“A bubble is how a child’s breath can make something beautiful…from nothing – just like God made the universe. Do bubbles have to break?”
Mr. Bubble passed away this last Tuesday evening, as announced from his Hamilton, NJ home by short-term corporate family associate and restructuring officer; Doug Booth. The official cause of death was a brief bout of bankruptcy, however, those who knew Mr. Bubble, attributed his demise to an agonizing and protracted struggle against avarice, after firstly suffering from a self-inflicted business roll-up some few years earlier. According to the bankruptcy obituary, Mr. Bubble is survived by three layers of debt; levereged, senior and junior, neither of which had anything left to speak of.
Had Mr. Bubble lived, he would have been 88, being born of the Lander family in 1920. Mr. Bubble’s father gained his reputation selling perfumes such as “Romantic Days” and “Samedi Soir.” Lander relinquished his prodigy several times before it was adopted by the Hermes Group, a private equity firm, in 2003, according to the perfunctory regulatory inquest.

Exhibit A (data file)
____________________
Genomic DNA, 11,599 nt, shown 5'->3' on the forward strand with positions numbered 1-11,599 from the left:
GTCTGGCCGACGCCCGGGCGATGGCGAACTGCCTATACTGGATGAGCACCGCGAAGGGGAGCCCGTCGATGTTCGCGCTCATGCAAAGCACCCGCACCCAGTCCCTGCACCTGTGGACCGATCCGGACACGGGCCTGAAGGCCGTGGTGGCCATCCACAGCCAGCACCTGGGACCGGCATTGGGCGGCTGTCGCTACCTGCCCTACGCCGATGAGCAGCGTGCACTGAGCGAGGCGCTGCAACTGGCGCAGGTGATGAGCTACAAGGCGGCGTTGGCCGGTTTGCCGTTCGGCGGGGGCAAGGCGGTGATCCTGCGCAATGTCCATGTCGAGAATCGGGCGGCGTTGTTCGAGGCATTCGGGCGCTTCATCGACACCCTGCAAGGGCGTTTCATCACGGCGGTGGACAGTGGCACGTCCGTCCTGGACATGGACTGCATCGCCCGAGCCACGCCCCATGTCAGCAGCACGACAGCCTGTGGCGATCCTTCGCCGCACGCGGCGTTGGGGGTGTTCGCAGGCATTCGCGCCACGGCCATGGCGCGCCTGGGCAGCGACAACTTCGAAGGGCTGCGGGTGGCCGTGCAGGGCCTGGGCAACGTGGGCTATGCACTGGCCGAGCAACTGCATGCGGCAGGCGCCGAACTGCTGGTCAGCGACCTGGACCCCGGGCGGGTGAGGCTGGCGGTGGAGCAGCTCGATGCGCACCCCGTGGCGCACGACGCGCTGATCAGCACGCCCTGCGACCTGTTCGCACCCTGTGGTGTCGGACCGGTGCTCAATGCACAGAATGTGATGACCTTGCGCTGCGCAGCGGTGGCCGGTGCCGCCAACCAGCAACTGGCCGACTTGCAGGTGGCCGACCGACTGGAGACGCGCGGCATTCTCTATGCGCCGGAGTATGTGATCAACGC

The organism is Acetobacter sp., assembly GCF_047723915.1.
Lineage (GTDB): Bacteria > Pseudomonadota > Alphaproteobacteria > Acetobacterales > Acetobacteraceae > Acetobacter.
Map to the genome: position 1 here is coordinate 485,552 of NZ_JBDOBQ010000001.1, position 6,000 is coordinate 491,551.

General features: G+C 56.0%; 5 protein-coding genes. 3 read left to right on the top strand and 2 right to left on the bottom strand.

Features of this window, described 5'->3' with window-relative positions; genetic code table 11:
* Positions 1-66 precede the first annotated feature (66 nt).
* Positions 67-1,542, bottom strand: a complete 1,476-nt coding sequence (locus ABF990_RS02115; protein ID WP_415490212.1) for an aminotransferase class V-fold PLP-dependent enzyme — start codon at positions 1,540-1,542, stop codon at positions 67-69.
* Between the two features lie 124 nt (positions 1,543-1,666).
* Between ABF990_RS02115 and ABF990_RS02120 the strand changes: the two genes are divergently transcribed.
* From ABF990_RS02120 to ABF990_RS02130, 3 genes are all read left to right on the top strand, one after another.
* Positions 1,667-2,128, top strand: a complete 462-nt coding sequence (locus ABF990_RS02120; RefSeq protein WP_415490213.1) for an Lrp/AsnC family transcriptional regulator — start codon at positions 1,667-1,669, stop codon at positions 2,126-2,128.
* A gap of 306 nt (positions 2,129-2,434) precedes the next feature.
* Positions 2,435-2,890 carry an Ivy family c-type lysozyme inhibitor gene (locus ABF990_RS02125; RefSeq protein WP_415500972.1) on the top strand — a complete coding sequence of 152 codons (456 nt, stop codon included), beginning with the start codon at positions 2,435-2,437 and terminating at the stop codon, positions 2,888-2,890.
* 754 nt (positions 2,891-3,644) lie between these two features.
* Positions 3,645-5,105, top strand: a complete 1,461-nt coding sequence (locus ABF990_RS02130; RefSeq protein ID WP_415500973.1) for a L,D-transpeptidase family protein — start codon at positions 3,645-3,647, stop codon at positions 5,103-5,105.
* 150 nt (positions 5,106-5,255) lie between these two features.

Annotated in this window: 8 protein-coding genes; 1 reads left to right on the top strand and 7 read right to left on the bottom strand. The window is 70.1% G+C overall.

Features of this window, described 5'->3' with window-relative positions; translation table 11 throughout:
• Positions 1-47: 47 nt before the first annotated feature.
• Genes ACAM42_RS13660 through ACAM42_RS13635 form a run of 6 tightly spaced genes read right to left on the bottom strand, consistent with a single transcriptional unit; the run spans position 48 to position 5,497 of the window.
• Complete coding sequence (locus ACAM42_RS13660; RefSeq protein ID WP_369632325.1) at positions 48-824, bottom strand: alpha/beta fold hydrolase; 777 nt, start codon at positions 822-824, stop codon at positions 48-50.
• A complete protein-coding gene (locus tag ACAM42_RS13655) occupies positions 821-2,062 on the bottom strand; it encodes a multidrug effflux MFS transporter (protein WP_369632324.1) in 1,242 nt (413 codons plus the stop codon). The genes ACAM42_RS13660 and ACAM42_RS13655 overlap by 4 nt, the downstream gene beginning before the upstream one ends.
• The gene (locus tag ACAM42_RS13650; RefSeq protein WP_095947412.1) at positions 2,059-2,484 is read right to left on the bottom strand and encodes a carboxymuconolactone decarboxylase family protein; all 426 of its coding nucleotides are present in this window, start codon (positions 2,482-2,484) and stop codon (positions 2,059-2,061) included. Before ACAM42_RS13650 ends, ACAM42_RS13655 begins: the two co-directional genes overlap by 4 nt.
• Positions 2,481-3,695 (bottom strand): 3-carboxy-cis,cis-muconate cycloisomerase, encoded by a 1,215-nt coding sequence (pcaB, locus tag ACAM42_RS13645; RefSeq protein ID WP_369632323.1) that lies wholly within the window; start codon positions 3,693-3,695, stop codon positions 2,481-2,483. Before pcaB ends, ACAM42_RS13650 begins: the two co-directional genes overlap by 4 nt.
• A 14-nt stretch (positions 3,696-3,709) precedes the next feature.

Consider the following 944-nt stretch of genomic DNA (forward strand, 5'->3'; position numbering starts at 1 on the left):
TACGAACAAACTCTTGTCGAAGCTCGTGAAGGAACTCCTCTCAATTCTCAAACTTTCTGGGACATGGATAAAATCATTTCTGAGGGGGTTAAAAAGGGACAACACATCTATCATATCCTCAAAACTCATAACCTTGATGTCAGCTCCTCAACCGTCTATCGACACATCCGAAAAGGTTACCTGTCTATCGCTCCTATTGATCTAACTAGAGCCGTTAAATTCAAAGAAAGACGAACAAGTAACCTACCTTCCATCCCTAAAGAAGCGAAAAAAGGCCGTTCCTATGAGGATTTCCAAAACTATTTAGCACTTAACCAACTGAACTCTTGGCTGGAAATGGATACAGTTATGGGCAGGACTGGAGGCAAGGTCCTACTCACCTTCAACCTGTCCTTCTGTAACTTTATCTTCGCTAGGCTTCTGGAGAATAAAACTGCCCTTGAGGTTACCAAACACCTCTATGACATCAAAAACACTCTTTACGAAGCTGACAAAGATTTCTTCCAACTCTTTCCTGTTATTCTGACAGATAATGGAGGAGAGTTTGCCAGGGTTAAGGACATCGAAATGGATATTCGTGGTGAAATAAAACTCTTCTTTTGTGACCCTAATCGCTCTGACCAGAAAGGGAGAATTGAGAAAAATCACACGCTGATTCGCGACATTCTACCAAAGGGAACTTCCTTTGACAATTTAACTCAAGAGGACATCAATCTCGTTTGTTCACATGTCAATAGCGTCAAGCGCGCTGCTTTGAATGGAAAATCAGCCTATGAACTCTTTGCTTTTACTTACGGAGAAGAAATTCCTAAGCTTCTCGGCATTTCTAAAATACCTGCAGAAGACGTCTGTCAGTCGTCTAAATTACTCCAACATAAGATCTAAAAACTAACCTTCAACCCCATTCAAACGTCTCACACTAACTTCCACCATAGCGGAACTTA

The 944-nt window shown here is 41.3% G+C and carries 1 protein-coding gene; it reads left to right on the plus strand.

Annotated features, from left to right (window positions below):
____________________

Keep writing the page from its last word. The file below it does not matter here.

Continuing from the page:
Two years later, Lander was placed in another consumer-products home, and took in Mr. Bubble from Playtex in 2007 to reside with Coty’s “Healing Garden.” Final arrangements for the disposition of Mr. Bubble’s remains, if any, are being handled by the firm of Houlihan, Lokey, Howard & Zukin.
And so it goes, but begs the question – in business, is greed ever good? Greed, as opposed to what – honest competition, ambition and hard work? In my grief, I’m going to think about that, as I reflect on fond memories of growing up squeaky clean with Mr. Bubble. It’s just kind of sad, and likewise ironic, that the first business roll-ups to be done in the 1970′s were Mom and Pop funeral homes and neighborhood trash haulers. Tech bubble, stock market bubble, Don Ho and “Tiny Bubbles,” housing bubble – so long, Mr. Bubble…
YOUR MOTHER WON’T KNOW YOU (vintage commercial, and only 49 cents!)